Introduction: new ways of approaching an old debate
The development of agricultural biotechnologies for less developed countries (LDCs) is a widely debated issue. Many researchers have indicated potential benefits that modern biotechnologies may provide to agriculture, also for resource poor farmers in small scale agricultural systems. For example, the ability to adjust crops to their natural environment, in terms of resistance to both biotic (pest insects, fungi, viruses) and abiotic stresses (drought, salinity), has been claimed to provide opportunities to reach farmers in marginalized and underdeveloped areas.
At the same time a lot of criticism has been voiced regarding the appropriateness of currently existing biotechnologies for resource poor farmers. Critical evaluations of the social impacts of the Green Revolution in the 1960s and 1970s (e.g. Pearse 1980), analyses of the industrial and commercial context in which these technologies have been developed (Kloppenburg 1988, 2004), and analyses of the farming systems in LDCs (Bindraban and Rabbinge 2003) strongly indicate that the current technologies ‘on the shelf’ are badly attuned to the needs of resource poor farmers. Others indicate that modern biotechnologies may provide advances in terms of production, but will fail to address issues of food security and poverty for rural poor.
This observation is the basis for a critical reflection upon the development of modern biotechnologies. The contradiction between the acclaimed potentialities the technologies have to offer, and the actual situation in which these potentialities are not being materialized, leads to questions regarding social or historical elements structuring the development of biotechnologies in certain specific directions, based upon an instrumental conceptualization of technologies as solution to social needs.
Acknowledging the controversies over biotechnologies in a development context, this paper is part of a larger research effort which is concerned with processes of tailoring modern biotechnologies and genomics for a very specific context and target group, namely resource poor farmers in developing countries. Instead of engaging in an unfruitful and polarized pro-contra debate over modern biotechnologies, the project sets out to investigate to what extent a reconstruction of current biotechnology development is possible, in order to allow (bio)technologies to be shaped and reshaped in specific context and socio-political circumstances. These questions in turn require a further elaboration of a conceptual framework that rejects a vision of technology as ‘fait accompli’, and instead sketches room for manoeuvre to constantly reconstruct technologies to meet social needs.
A critical constructivist framework as proposed in this paper will not focus on the appropriateness of existing biotechnologies and ways to select ‘the most appropriate technology’. Rather the focus is on processes of endogenous technology development , which are believed to be better attuned to local needs and circumstances and processes of sustainable development. This perspective moves beyond a mere technical agenda in terms of biotechnology development, as well as beyond notions that technology development has a certain ‘impact’ on social structures that needs to be managed. Rather, (bio)technology development is conceptualized in a larger historical framework in which technology development is part of a deeply social process (e.g. Ruivenkamp 1989, 2005). This process involves change at various levels, both in terms of practices, techniques, and efficiency, as well as in redefining social roles and relations of dependency and power. Because of these social aspects, the process in which technological innovations take place is fundamentally political, or rather sub-political , in terms of Ulrich Beck (Beck 1994).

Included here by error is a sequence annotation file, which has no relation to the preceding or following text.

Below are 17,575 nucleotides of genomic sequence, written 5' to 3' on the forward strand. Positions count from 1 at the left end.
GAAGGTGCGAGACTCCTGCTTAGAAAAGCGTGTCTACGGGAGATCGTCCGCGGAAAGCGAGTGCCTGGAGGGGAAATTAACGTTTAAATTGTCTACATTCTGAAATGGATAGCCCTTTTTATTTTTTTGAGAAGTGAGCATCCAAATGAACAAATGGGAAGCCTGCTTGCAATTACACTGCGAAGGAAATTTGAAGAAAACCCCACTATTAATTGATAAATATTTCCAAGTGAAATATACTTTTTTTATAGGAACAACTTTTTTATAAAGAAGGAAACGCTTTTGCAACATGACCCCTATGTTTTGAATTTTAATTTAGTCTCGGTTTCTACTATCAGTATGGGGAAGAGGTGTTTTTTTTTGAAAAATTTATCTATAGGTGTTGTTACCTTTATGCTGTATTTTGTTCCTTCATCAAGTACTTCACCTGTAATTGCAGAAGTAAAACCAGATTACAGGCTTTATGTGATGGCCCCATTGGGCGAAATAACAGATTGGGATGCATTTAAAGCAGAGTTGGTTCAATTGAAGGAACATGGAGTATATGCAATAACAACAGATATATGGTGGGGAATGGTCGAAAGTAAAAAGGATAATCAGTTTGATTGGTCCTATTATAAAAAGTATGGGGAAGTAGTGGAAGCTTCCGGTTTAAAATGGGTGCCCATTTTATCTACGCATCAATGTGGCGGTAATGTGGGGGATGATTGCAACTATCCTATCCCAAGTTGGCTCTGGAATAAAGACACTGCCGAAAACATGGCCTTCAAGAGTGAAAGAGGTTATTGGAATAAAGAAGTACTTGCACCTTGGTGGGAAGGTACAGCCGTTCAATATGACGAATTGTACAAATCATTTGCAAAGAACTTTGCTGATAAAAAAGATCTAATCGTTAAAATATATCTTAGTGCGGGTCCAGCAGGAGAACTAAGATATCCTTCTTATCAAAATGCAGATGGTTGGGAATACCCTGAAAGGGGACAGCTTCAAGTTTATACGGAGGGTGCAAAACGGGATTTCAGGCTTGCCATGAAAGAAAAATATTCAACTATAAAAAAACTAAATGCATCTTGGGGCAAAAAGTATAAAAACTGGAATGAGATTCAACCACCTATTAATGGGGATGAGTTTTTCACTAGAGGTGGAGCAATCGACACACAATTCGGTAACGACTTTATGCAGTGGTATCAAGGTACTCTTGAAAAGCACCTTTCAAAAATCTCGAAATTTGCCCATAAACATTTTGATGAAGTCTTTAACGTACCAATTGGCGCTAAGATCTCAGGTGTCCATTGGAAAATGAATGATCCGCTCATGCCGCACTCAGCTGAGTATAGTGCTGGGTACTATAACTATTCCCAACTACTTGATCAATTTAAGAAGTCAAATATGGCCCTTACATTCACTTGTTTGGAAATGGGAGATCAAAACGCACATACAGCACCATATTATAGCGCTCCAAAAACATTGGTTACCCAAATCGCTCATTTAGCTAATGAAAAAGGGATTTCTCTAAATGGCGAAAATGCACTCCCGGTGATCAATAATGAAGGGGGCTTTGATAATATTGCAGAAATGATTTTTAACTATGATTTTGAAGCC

An exploration of new approaches to (bio)technology development in LDCs will specifically aim at challenging political dimensions of technology development and at revealing the ‘social choices’ that are present in the process of technology development; i.e. the choices that relate to the shaping and changing of social roles and relations as part of the process of technological development. The central question is whether it is possible to envisage practices of technology development, in which a redefinition of social roles as part of technology development is not a passive side-effect that stakeholders have to adapt to, but rather a central and conscious part of development.
More concretely, in this paper constructivist and critical theoretical frameworks are being explored, to reach an appropriate and useful conceptualization of biotechnologies for development. The importance of a conceptualization of technologies as ‘socio-technical ensembles’ is discussed, rather than as mere objects. Moreover, technologies are claimed to feature important political dimensions, being value-laden, rather than having any ‘neutral’ status. This conceptualization of technologies is argued to be relevant in development studies. It is therefore taken as a starting point to rethink possibilities for tailoring technologies to processes of endogenous development. In doing so, the value of participatory methodologies in coming to a contextualized biotechnology development is re-evaluated. Aiming to take the proposed theoretical conceptualization of technologies seriously, an extension and refinement of participatory approaches is proposed.